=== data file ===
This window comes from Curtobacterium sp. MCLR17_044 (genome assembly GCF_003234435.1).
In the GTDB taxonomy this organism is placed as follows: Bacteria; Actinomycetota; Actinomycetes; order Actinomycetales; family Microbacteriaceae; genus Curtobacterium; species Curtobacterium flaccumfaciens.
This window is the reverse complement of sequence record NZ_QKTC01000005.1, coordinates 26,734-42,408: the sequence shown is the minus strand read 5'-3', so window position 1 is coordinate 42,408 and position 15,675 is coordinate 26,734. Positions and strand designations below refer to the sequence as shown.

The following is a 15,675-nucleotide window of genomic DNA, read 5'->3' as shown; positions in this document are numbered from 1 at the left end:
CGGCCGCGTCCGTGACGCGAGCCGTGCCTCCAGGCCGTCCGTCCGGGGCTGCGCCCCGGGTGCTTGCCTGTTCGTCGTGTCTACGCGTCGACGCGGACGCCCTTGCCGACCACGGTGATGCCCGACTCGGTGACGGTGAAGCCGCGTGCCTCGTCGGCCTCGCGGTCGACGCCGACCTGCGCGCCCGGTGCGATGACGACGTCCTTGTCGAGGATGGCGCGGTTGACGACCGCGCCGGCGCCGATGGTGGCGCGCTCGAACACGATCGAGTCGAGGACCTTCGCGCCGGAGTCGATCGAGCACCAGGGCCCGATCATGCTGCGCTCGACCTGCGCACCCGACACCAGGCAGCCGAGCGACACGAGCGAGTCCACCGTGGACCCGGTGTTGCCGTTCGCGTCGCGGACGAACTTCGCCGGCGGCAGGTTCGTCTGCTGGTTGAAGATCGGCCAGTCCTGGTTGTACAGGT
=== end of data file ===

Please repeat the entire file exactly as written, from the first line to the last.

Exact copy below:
This window comes from Curtobacterium sp. MCLR17_044 (genome assembly GCF_003234435.1).
In the GTDB taxonomy this organism is placed as follows: Bacteria; Actinomycetota; Actinomycetes; order Actinomycetales; family Microbacteriaceae; genus Curtobacterium; species Curtobacterium flaccumfaciens.
This window is the reverse complement of sequence record NZ_QKTC01000005.1, coordinates 26,734-42,408: the sequence shown is the minus strand read 5'-3', so window position 1 is coordinate 42,408 and position 15,675 is coordinate 26,734. Positions and strand designations below refer to the sequence as shown.

The following is a 15,675-nucleotide window of genomic DNA, read 5'->3' as shown; positions in this document are numbered from 1 at the left end:
CGGCCGCGTCCGTGACGCGAGCCGTGCCTCCAGGCCGTCCGTCCGGGGCTGCGCCCCGGGTGCTTGCCTGTTCGTCGTGTCTACGCGTCGACGCGGACGCCCTTGCCGACCACGGTGATGCCCGACTCGGTGACGGTGAAGCCGCGTGCCTCGTCGGCCTCGCGGTCGACGCCGACCTGCGCGCCCGGTGCGATGACGACGTCCTTGTCGAGGATGGCGCGGTTGACGACCGCGCCGGCGCCGATGGTGGCGCGCTCGAACACGATCGAGTCGAGGACCTTCGCGCCGGAGTCGATCGAGCACCAGGGCCCGATCATGCTGCGCTCGACCTGCGCACCCGACACCAGGCAGCCGAGCGACACGAGCGAGTCCACCGTGGACCCGGTGTTGCCGTTCGCGTCGCGGACGAACTTCGCCGGCGGCAGGTTCGTCTGCTGGTTGAAGATCGGCCAGTCCTGGTTGTACAGGT